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MyOwnBusiness Institute

Buying a Business: Opportunities and Risks

Chess pieces on a board

Chess pieces on a board

If you’re working on expanding your business, you may want to consider adding a new company to your portfolio. Buying an existing business in your field can be an effective way to expand your brand, attract more customers and increase your revenue. For many people, growing a business through acquisitions is easier than internal expansion, but it is not without risks.

Advantages of buying a business in your field:

  • Less to learn.
    When you were just starting out in your business, you put time and energy into learning the industry, creating a business plan and developing your operational procedures. When you acquire a new business, all of that hard work pays off. Since you already know where the pitfalls and opportunities lie, you can easily add on a new business, without needing to invest more time into learning processes.
  • Less risk.
    Starting a new business always comes with some risk, but when you buy an existing business, everything is already in place: the sales, earnings and organization. You may need to make improvements to the business plan and processes, but that is still less risky (and much easier) than starting from scratch.
  • Lower costs.
    When you acquire a company in your field, your costs will be spread out over a larger quantity of products. Therefore, your per-unit fixed cost will be lower, a concept known as “economies of scale.” Producing more products may also enable you to purchase supplies in bulk, which also costs less.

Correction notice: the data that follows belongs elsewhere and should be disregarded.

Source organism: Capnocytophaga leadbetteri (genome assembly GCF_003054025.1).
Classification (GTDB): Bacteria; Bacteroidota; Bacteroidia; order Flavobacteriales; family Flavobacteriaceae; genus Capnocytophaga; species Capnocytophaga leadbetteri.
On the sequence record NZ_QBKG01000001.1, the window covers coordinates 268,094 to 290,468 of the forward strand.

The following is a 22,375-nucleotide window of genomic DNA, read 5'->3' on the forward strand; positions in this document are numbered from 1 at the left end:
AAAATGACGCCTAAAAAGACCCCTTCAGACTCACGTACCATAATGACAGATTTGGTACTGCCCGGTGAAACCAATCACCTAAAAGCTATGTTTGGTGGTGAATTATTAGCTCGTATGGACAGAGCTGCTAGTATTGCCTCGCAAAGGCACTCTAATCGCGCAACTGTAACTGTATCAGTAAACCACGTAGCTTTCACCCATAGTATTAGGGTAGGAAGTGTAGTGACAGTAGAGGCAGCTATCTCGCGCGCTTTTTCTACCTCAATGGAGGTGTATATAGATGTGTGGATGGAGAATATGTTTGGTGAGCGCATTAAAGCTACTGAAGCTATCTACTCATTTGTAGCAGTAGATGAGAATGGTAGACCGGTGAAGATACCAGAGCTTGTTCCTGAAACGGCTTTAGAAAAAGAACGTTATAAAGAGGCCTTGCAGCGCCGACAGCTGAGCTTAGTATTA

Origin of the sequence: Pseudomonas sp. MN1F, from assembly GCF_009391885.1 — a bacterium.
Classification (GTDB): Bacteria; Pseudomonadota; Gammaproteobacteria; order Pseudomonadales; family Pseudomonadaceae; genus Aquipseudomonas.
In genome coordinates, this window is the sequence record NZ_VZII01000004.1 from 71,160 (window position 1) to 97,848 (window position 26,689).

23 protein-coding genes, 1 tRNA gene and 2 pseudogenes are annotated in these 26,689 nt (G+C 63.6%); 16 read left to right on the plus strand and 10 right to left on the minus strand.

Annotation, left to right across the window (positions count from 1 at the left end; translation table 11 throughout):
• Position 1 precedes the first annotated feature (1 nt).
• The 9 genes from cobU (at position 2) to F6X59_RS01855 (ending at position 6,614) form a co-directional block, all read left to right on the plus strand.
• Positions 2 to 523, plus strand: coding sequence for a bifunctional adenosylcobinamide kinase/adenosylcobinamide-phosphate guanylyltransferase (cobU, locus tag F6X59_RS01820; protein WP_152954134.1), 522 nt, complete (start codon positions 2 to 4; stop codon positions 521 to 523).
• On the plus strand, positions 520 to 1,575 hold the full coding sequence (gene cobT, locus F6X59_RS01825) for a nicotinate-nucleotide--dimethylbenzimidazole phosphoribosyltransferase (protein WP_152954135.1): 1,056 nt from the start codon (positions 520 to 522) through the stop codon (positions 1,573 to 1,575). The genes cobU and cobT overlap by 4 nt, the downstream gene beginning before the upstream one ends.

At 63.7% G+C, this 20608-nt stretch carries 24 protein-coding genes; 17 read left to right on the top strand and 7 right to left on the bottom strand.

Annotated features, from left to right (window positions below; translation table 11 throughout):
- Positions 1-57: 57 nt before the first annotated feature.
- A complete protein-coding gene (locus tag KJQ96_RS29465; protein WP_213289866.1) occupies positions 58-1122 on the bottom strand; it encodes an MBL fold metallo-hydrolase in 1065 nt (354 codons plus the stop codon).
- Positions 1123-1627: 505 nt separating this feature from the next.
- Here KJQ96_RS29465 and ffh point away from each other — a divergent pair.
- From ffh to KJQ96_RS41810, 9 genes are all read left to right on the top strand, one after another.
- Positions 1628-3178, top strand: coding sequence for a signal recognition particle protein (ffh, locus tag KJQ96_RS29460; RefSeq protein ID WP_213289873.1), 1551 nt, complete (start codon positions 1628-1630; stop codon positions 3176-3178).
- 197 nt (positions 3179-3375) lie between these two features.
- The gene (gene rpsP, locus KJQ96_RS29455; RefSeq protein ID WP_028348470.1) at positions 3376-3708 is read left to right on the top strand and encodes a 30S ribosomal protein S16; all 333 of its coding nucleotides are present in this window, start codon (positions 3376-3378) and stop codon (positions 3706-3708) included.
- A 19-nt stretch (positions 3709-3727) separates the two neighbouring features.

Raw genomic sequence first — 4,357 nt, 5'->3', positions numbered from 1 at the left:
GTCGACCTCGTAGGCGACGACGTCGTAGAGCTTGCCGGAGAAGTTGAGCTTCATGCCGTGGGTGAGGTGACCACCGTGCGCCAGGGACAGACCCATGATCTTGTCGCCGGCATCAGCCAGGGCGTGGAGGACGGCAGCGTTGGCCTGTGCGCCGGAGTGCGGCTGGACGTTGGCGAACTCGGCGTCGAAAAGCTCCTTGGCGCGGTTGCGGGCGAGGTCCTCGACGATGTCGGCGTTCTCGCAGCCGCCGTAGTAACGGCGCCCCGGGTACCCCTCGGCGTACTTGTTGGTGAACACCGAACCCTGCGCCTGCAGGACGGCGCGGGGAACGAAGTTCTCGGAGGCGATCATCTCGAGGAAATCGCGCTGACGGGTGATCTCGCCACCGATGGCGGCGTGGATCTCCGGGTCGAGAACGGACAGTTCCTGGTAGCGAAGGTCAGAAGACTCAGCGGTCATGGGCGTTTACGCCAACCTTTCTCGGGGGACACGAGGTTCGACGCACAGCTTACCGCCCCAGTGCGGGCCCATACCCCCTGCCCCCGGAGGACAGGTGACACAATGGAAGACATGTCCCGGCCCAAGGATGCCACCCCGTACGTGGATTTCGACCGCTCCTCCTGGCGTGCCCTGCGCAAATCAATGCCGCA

• Geographic expansion.
    Expanding into a new area will increase your customer base as well as your sales. It may also open up new advertising opportunities that would be inefficient in a limited area.
  • Vertical integration.
    Your new acquisition may allow your business to vertically integrate, meaning that your company controls more than one level of the supply chain. This could mean owning your supplier, in order to lower costs and ensure quality standards, or owning your distributor, in order to lower transportation costs or have more control over the retail experience.

    Take Apple, for example. They are a vertically integrated company, because they control what happens to their product at every stage of the process. They manufacture their own hardware, develop their own software, and then sell the finished product through their own retail stores.
  • Product line expansion.
    Buying a business may provide you with an opportunity to expand your product line. For example, when Proctor and Gamble acquired Natura Pet Products, they were able to broaden their existing line of pet foods to include the holistic and natural segment of the market.

    What new acquisition would allow you to expand your own products or services?

Easier to calculate intrinsic value.
Calculating the intrinsic value of your business is crucial when it comes to investing your retained earnings, but it can be a difficult process. If you buy a business in your field, you’ll have a better understanding of what its future earnings will be, based on both its history as well as your own experience. This will make it easier to determine an accurate intrinsic value of your business as a whole.

Risks of buying a business in your field:

  • Branding mistakes.
    After purchasing a company, you may be tempted to change their branding to reflect your own. While this can work out in your favor, if the company produces a highly regarded product, changing the name or branding could be a huge mistake.

    Take Macy’s, for example. Four years after the company acquired Marshall Field's store in Chicago, 81% of Chicago shoppers still preferred the Field's name over Macy's.